Betsey’s Fine Legs.
The morals of the congregation of the Scottish Presbyterian church in the sixteenth century were severely dealt with, resulting in the perpetrator of any sinful deed being publicly rebuked and shamed by a lengthy tirade from the minister in front of the whole congregation while being seated on the ‘cutty’ stool.
Robert Burns was one such, a self-confessed fornicator.
This stool of repentance was placed in full view of the congregation, usually below the pulpit. The minister would deliver his tirade for an hour or two every Sunday until the recipient was suitably shamed and repentant, only then would the person be accepted back into the church. Robert was no stranger to the stool. One appearance was at Tarbolton Kirk, due to his relationship with a servant girl, Elizabeth Paton, the mother of his first child. In his poem ‘The Fornicator’ he doesn’t appear to be concerned by the punishment. As the pair are being subjected to the tirade, rather than taking his punishment and repenting, his roving eye wanders to admire Betsey’s fine legs.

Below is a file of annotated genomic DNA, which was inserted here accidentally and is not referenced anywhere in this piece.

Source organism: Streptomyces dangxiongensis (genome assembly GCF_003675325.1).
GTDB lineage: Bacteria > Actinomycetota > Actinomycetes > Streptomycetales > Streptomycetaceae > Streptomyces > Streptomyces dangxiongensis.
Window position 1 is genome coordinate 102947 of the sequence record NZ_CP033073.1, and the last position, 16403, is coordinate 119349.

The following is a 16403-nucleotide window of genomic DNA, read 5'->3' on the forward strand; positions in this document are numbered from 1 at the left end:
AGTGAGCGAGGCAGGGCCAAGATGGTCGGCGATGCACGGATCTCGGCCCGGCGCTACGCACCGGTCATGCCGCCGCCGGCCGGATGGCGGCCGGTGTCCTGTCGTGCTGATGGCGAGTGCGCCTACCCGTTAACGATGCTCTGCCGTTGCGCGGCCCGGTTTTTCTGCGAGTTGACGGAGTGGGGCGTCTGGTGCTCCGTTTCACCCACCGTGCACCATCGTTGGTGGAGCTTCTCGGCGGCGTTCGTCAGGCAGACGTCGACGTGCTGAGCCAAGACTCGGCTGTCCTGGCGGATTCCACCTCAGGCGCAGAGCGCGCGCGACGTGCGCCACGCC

I pass’d the muster fairly,
My handsome Betsey by my side,
We gat our ditty rarely;
But my downcast eye by chance did spy
What made my lips to water,
Those limbs so clean where I, between,
Commenc’d a Fornicator.
After having shown remorse with his downcast face and petted-lip, he leaves the kirk with Elizabeth only to re-offend almost immediately;
With rueful face and signs of grace
I pay’d the buttock-hire,
The night was dark and thro’ the park
I could not but convoy her;
A parting kiss, what could I less,
My vows began to scatter,
My Betsey fell-lal de dal lal lal,
I am a Fornicator.
Copyright © Joe Sharp.
For adventures of Francie and Josie, click here.